Colour in sea slugs
Upper: Rostanga bifurcata, (25mm long) with egg ribbon, on food sponge, Antho chartacea, AM C150065, Kurnell, Botany Bay, Sydney, May 1986. Lower: Chromodoris tasmaniensis, New South Wales colour form - Jibbon Head, Port Hacking, NSW, 20m, October, 1981, 21, 28mm long alive. Photos: Bill Rudman.
Sea slugs, especially the nudibranchs, are reknowned for their spectacular colour patterns but not all sea slugs are brightly coloured, and those that aren't should be equally famous for their amazing ability to disguise their presence with patterns, and precise colour, which accurately match the plants and animals colonies on which they live.
Have a look at the pages on Defence - Colour patterns, and Camouflage for further information on why colour is so important to sea slugs.
The very precise colour matches we find between many camouflaged sea slugs and their food is no coincidence. In most cases the slugs re-use the colour pigments of their food by incorporating them in their skin. A good example of this are species of the dorid genus Rostanga, such as Rostanga arbutus and Rostanga bifurcata which take the red pigments from their sponge food and incorporate in their skins, and apparently their eggs as well.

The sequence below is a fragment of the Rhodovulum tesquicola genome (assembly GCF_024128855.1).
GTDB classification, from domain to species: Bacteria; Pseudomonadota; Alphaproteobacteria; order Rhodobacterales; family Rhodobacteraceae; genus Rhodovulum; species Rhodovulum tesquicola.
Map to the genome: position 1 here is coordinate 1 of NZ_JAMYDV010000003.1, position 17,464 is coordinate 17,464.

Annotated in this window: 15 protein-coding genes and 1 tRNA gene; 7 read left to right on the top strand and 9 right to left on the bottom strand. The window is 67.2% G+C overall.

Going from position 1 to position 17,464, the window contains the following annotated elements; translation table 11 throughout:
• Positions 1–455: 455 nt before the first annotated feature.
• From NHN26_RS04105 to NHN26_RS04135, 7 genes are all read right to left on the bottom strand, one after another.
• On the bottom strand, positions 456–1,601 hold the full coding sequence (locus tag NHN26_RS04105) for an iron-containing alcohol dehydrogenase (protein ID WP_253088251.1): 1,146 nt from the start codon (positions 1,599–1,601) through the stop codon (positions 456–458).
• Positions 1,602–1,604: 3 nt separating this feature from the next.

Another way of matching their colour with their food is found in the many spcies which have colourless, essentially transparent, skins. In these animals the gut often branches throughout the body cavity and in some cases through the the skin as well. The colour of their food then, becomes the colour of the slug. In special cases, such as the aeolid Favorinus, which feeds on other sea slug eggs, the colour of the slug is therefore dependent on the colour of the eggs it is eating.
Many of the sacoglossans, like Stiliger smaragdinus, get their colouring from the algal pigments they ingest, and the solar-powered nudibranchs which retain unicellular plants in their tissues are coloured by those plants.
Despite this widespread reliance on other plant and animal pigments, the majority of opisthobranchs manufacture their own pigments. A good example of this are the chromodorids which apparently generate the pigments which make their spectacular colour patterns.Authorship details
Rudman, W.B., 2004 (July 25) Colour in sea slugs. [In] Sea Slug Forum. Australian Museum, Sydney. Available from http://www.seaslugforum.net/factsheet/colour
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